As Circuit City stores disappear from the American landscape -- the company shuttered more than 500 stores on Sunday -- some economists say the end of the chain could also signify the end of a free-spending consumer culture.
Circuit City is the latest lesson in how supply and demand can fuel an economic spiral.
It works like this. Easy credit leads to a housing boom ... and bust. Troubled banks offer less credit. Businesses that rely on credit to operate cut jobs. Worried workers put off buying big-screen TVs, iPods and computers. Sales slump. And, without the credit to see them through, once-successful chains close their doors for good. That puts more workers on the street and the cycle continues.
"The closing of Circuit City is emblematic of a broader scaling back of the retail sector that we are going to see," Harvard University economist Kenneth Rogoff told ABC News. "As we scale back there is less business. There will still be a lot but there is less. I think you are going to have to see more stores closing more jobs being lost in the retail sector. People buying less."
The closures mark more than the end of a chain, or even an industry, he added, calling them a sign of the times -- frugal times -- to come.
"We have come to an end of an era, this Gilded Age where we were spending and consuming and we had all of these fancy financials firms that seemed like they were perpetual money machine and it has crashed to an end," Rogoff said.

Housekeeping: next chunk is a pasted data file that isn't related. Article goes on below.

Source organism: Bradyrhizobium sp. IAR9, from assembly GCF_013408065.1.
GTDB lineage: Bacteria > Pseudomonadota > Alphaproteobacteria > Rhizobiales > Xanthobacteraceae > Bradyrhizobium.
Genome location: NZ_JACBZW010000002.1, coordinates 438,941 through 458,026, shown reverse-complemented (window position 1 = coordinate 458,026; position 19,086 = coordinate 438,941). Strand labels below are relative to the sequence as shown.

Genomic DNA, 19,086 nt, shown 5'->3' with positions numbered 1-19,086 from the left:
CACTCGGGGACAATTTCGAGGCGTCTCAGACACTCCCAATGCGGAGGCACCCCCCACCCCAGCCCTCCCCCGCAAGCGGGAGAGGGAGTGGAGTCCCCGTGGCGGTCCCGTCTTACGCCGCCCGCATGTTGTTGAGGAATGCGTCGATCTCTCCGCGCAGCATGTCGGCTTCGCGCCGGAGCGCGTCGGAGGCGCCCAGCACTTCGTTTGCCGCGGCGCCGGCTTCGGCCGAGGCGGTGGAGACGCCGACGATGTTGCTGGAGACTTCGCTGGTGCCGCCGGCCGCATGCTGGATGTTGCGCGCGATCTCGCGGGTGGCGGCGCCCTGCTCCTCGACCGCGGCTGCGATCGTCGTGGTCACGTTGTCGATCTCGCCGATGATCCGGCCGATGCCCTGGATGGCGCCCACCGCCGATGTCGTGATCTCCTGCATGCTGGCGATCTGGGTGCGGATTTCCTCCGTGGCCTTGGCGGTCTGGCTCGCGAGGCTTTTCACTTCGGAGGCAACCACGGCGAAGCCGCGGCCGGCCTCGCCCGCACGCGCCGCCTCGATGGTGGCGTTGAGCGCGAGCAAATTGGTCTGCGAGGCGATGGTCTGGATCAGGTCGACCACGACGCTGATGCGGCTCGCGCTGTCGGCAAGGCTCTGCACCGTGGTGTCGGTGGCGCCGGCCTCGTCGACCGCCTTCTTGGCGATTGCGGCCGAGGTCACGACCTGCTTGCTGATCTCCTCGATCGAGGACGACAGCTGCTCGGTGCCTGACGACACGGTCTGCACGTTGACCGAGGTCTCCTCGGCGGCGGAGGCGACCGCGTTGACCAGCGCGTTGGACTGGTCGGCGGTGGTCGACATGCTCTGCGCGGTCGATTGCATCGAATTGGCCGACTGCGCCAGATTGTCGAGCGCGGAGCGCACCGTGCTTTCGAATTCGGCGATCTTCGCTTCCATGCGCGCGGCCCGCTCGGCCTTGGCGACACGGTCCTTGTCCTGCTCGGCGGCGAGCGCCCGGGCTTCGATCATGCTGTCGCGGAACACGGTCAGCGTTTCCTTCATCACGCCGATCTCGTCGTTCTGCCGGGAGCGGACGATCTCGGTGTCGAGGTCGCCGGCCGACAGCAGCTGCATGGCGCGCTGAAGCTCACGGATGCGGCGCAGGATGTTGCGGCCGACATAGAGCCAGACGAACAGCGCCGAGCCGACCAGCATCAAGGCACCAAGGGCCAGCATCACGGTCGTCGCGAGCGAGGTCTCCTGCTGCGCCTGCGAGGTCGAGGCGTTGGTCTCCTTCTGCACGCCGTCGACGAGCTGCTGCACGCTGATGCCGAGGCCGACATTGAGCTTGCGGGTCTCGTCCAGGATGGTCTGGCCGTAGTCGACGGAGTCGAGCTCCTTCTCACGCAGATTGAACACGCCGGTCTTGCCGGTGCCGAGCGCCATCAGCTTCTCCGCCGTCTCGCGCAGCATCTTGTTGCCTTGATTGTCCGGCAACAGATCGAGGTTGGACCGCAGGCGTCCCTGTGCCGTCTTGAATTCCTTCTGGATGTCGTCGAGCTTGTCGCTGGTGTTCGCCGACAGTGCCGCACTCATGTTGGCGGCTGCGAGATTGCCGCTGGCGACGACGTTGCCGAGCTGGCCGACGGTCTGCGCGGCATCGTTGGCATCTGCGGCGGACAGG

That era has arrived for Adriana Niepa of Silver Spring, Md. The hotel marketing director is buying fewer groceries, eating out less and cutting back on vacations.
"For the long haul, I think it will change my spending habits," Niepa said. "Because everything is changing. Things that were secure or felt secure now feels like a rollercoaster ride."
She's not alone.
"Well I used to buy wine," an Arlington, Va., school teacher said after seeking bargains in a local Circuit City store on its final weekend. "I don't buy wine anymore."
Another Circuit City shopper, Judie Wolford, agreed.
"I have a pretty good job," she said. "I don't know if I'll have it next week."
Many survivors of the Great Depression remained frugal for life. In the same way, the economy has transformed Americans' conspicuously consuming ways for good Kit Yarrow, a consumer psychologist at Golden Gate University in San Francisco, told ABC News.
"I actually think this will be a permanent shift in the way that Americans spend money and that is because I think that we are seeing the pendulum move back from a period of gluttony into a period of more considered consumption," she said. "I think the teenagers and below are going to have it hard – the really young kids will have very different values then people in their 20's today."
There are winners in a more frugal economy. Fewer consumers are buying Gucci and Cartier, but sales at McDonald's and WalMart are on the rise, and discount retailer Target is planning on opening up 27 new stores.